A previous study of histone H3 in Saccharomyces cerevisiae identified a mutant with a single amino acid change, leucine 61 to tryptophan, that confers several transcriptional defects. We now present several lines of evidence that this H3 mutant, H3-L61W, is impaired at the level of transcription elongation, likely by altered interactions with the conserved factor Spt16, a subunit of the transcription elongation complex yFACT. First, a selection for suppressors of the H3-L61W cold-sensitive phenotype has identified novel mutations in the gene encoding Spt16. These genetic interactions are allele specific, suggesting a direct interaction between H3 and Spt16. Second, similar to several other elongation and chromatin mutants, including spt16 mutants, an H3-L61W mutant allows transcription from a cryptic promoter within the FLO8 coding region. Finally, chromatin-immunoprecipitation experiments show that in an H3-L61W mutant there is a dramatically altered profile of Spt16 association over transcribed regions, with reduced levels over 5′-coding regions and elevated levels over the 3′ regions. Taken together, these and other results provide strong evidence that the integrity of histone H3 is crucial for ensuring proper distribution of Spt16 across transcribed genes and suggest a model for the mechanism by which Spt16 normally dissociates from DNA following transcription.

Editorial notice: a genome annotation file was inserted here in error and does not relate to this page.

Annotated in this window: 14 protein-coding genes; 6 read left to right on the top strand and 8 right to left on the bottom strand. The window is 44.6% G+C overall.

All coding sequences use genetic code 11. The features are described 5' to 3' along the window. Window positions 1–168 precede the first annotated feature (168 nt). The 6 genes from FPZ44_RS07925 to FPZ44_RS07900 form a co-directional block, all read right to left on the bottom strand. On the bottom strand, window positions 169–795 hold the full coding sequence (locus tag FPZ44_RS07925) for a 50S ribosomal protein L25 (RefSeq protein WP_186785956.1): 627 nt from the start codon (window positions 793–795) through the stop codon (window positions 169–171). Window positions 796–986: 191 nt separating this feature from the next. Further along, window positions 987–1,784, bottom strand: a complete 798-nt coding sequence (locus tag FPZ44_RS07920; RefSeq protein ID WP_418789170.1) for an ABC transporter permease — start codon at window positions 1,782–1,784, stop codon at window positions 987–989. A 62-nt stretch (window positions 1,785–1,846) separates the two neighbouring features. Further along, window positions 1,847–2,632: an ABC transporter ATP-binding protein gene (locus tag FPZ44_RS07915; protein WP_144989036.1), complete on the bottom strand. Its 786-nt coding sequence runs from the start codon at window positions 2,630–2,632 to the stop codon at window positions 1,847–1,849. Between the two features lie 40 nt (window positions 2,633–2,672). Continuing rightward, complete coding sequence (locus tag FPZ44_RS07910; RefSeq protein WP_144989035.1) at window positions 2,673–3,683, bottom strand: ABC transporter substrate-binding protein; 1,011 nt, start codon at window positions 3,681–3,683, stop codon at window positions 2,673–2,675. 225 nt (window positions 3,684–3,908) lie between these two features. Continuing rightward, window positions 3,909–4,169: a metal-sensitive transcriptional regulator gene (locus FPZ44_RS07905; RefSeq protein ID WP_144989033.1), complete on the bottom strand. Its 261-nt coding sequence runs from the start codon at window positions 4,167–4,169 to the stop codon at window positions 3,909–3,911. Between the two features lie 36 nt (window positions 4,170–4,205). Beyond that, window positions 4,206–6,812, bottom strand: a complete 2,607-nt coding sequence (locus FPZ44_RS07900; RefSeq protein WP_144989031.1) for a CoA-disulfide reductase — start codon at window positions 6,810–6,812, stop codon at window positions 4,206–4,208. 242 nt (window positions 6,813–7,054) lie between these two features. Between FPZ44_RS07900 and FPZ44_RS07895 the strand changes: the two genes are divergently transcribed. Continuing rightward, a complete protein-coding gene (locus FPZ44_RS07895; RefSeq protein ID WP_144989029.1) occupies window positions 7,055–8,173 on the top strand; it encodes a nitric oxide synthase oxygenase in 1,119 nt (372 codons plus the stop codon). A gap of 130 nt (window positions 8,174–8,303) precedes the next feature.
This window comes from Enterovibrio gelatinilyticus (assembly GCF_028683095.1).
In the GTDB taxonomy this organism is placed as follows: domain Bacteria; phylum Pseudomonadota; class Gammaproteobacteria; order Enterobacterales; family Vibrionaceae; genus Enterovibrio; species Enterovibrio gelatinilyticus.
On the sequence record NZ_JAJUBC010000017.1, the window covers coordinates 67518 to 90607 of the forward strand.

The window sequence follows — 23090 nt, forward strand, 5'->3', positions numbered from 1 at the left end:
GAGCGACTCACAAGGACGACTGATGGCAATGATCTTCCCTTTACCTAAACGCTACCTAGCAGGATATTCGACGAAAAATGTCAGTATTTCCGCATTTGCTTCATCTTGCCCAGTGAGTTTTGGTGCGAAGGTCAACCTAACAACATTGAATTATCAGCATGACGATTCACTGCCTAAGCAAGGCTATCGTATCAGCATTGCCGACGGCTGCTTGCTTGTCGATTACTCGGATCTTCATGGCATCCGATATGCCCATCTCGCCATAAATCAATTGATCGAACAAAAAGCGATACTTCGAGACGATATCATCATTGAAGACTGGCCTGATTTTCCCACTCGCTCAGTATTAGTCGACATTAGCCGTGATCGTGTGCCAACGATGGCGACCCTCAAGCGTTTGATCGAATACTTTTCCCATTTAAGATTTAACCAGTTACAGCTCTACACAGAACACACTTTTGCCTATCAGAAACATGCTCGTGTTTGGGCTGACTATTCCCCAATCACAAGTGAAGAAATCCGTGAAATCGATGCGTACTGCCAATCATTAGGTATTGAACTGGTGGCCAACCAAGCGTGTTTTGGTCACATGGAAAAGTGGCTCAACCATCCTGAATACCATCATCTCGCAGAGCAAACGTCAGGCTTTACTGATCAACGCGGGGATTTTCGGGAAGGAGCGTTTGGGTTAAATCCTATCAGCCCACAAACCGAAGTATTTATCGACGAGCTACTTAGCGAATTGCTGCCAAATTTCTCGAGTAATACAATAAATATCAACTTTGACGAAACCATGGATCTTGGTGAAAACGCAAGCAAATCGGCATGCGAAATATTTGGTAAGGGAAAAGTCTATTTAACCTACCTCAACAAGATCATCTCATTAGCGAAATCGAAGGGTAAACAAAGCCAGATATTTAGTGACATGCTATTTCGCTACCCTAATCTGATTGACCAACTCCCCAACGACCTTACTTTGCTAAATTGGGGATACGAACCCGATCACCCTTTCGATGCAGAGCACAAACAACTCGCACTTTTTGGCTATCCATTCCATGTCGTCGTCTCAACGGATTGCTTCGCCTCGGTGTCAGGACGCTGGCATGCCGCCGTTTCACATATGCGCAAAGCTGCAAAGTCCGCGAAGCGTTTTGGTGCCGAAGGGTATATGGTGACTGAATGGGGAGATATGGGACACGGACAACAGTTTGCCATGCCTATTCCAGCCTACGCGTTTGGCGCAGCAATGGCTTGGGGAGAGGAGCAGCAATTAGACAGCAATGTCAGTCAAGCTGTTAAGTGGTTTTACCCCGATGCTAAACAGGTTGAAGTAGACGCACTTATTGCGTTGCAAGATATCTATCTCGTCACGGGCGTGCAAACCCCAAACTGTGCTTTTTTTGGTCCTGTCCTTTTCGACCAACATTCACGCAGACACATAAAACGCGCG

THE basic unit of chromatin is the nucleosome, a structure consisting of 146 nucleotides of DNA wrapped around a protein octamer composed of pairs of each of the four core histone proteins (Luger et al. 1997). In addition to directing the condensation of DNA, histone proteins also play crucial and active roles in the regulation of cellular processes that use chromatin as their substrate (Luger 2006). Studies from many laboratories employing a variety of experimental approaches have converged into a general model for chromatin function in which dynamic alterations in chromatin structure are of central importance to processes such as gene transcription and DNA replication.